Walt Shaffner and his sister Mary Fischer remember their parents.
WS: Dad was a real fan of that principal in the movie Lean On Me. The principal who used to walk the halls with a baseball bat and a bullhorn. When I got the promotion to assistant principal I got this box, I got this box. There was this this tiny megaphone, this toy thing, and a tiny toy baseball bat. He sent a note with it.
MF: It says, Dear Walt, many more happy ones, when you get your next promotion to principal, I’ll make it real, bullhorn and ballbat. Love, Dad.
WS: So I had that thing, I stuck it in the window, you see it’s a little bit faded, and then of course just a few years later, dad passed away, very unexpectedly. it was a quick thing. I did get a principalship just before Dad passed away. If you remember there were all of us were assembled in church, we came back from the church, and mom made us all sit down in the living room, and she brings out this box, and a notecard. and it was a real baseball bat, and a real bullhorn.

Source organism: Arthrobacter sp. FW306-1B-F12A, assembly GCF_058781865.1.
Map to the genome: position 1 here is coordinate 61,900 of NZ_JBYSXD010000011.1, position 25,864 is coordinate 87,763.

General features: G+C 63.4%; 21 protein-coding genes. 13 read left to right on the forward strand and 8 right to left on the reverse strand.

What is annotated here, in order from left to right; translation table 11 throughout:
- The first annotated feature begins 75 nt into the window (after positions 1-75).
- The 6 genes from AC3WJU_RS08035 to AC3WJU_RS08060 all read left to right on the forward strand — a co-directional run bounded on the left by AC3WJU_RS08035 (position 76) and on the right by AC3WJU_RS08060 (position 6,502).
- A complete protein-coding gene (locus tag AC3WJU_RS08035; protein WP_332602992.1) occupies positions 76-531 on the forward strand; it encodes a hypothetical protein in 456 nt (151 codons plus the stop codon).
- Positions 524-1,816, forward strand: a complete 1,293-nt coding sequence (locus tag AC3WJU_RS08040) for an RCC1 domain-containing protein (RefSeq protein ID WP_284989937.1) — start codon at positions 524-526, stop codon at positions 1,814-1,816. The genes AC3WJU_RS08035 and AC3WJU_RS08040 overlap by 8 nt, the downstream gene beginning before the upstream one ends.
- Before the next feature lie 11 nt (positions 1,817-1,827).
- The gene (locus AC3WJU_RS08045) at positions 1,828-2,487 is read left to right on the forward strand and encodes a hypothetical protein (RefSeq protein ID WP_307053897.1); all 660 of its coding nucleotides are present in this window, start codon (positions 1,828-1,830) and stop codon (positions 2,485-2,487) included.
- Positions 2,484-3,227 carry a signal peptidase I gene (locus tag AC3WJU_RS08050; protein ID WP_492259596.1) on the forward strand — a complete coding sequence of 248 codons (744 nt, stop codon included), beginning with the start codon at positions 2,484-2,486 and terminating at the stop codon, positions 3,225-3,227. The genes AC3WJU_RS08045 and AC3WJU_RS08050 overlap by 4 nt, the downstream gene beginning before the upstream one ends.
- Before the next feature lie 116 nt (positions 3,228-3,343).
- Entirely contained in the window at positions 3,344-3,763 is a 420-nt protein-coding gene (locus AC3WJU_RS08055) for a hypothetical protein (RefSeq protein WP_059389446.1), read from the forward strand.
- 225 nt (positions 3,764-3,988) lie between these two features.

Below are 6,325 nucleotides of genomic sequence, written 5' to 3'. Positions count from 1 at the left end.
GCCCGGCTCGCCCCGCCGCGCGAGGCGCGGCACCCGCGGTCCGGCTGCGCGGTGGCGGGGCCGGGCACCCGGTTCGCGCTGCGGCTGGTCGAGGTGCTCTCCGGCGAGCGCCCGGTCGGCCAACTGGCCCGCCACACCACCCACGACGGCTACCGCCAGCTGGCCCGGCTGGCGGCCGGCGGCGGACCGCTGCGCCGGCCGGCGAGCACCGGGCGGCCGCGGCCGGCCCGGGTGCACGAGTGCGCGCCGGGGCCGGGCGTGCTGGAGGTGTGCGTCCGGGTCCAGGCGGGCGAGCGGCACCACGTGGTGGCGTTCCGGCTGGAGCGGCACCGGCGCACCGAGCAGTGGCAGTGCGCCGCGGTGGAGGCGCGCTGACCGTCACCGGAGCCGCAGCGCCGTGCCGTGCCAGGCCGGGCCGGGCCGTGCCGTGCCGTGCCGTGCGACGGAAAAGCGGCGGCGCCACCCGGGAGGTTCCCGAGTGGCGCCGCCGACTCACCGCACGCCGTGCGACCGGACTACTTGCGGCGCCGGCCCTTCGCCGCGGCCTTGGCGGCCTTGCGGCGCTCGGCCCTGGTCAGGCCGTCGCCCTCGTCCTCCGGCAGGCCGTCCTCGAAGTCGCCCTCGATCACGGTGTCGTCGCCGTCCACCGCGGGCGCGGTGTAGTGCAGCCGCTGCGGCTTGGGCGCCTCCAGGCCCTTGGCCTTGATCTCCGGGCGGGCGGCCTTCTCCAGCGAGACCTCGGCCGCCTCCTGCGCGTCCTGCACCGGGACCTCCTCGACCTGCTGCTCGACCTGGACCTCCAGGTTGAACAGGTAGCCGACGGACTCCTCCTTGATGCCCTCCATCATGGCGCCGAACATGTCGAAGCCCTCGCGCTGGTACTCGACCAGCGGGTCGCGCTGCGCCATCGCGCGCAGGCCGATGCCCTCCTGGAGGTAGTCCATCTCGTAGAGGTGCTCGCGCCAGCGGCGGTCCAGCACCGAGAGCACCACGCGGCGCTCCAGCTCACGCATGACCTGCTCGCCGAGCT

MF: This note says congratulations, i’m proud of you walt, you’ve earned the real thing, love dad.
WS: it was a hard time to speak at that time. even now, years later, i would move from school to school. in the moves, i lost the notes. i was upset about that. you know you pack things up and move to another school, and a few years ago, in unpacking my supplies at another school i was at, i came across the notes. and as i took them out to look at them, I noticed something strange. the handwriting was different on the two notes. what I got out of that was the fact that mom was aware of the promise. the second note mom wrote.
MF: I think the fact that mom had the wherewithal to sit down and write this, as she was grieving for her husband with her children there was remarkable.
WS: That was kind of a powerful one for me. The power of a promise kept.